I entered college at UK as a freshman in 1966. I was in the ROTC program, which meant I had a I-A draft classification–no student deferral. When the lottery drawing took place my number was 250. My draft board said they would probably not go over 115. As soon as the lottery happened, everyone I knew with a low number was trying to get into a reserve unit or the National Guard. I withdrew from ROTC after spring semester and took my name off the reserve list (mainly to open a space for someone else). I remained classified I-A until I was 24 years old but was never called because of my lottery number. Finally I was re-classified I-H (no longer available for processing).
The Kent State riots occurred in the spring of my senior year. Protestors burned the Air Force ROTC building on the UK campus. The Army reserve, National Guard and state police took over the campus and finals were cancelled. I remember the student phone book came out with a picture of a Guardsman dragging a hippie down the street, and the cannon in front of one of the administration buildings was turned around and a smoke bomb set off. Those were interesting years. I had friends who went to Woodstock and friends who died in Vietnam. I can remember marching around the campus with the airbourne rangers and having food thrown at us by hippies.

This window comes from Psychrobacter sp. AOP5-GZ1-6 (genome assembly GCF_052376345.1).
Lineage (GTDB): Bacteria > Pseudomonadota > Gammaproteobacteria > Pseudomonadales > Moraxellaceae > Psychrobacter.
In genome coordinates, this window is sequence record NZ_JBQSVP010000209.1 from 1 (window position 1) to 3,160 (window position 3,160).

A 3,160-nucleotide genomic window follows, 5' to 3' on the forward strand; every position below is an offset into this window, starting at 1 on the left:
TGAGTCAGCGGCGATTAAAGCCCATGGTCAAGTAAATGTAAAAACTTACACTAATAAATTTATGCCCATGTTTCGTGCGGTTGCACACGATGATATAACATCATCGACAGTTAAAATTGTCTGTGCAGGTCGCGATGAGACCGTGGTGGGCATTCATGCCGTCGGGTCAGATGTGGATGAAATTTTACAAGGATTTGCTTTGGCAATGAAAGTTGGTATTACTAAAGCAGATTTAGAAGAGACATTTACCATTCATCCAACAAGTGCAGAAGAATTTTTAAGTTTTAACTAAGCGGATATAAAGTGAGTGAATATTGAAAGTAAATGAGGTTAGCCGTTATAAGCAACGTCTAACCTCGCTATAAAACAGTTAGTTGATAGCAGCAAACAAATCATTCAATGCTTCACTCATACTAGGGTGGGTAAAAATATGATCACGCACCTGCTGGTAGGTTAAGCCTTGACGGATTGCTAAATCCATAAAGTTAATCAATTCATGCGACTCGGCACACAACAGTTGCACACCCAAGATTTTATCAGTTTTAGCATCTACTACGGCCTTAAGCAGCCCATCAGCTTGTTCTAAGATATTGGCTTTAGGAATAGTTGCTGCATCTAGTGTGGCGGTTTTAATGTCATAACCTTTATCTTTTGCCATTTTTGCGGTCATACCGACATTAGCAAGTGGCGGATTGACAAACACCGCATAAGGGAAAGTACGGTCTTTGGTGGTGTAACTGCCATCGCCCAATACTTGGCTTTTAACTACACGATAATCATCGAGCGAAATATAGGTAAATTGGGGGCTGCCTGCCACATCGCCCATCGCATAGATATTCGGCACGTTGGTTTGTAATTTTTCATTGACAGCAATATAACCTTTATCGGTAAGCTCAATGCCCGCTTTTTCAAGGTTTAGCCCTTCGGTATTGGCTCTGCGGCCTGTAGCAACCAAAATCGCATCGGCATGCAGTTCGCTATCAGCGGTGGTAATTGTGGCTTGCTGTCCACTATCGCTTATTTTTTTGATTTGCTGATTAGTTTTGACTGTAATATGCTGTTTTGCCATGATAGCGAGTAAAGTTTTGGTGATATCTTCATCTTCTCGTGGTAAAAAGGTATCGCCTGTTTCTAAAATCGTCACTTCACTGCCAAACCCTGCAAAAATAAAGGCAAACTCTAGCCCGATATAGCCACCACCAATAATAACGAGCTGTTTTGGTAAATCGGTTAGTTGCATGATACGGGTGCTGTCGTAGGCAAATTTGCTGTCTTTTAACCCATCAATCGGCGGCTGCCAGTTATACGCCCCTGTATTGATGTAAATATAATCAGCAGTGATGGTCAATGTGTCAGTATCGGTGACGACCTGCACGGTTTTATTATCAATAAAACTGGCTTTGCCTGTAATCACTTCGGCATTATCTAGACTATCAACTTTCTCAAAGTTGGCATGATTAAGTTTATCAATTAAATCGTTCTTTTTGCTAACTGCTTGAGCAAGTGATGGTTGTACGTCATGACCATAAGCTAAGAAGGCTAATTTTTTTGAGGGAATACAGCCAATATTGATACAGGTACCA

I graduated and went on to graduate school and got married in Lexington. My wife taught school at Tate’s Creek and I worked for the Dept. of Agriculture. We moved back to Ohio in 1973 and I started my own business.
I still know quite a few vets. Some are fine, others not so much. It was a shame the way that war went down and that so many young Americans were lost or damaged by it. Today’s wars are so much different but many of the results are still the same.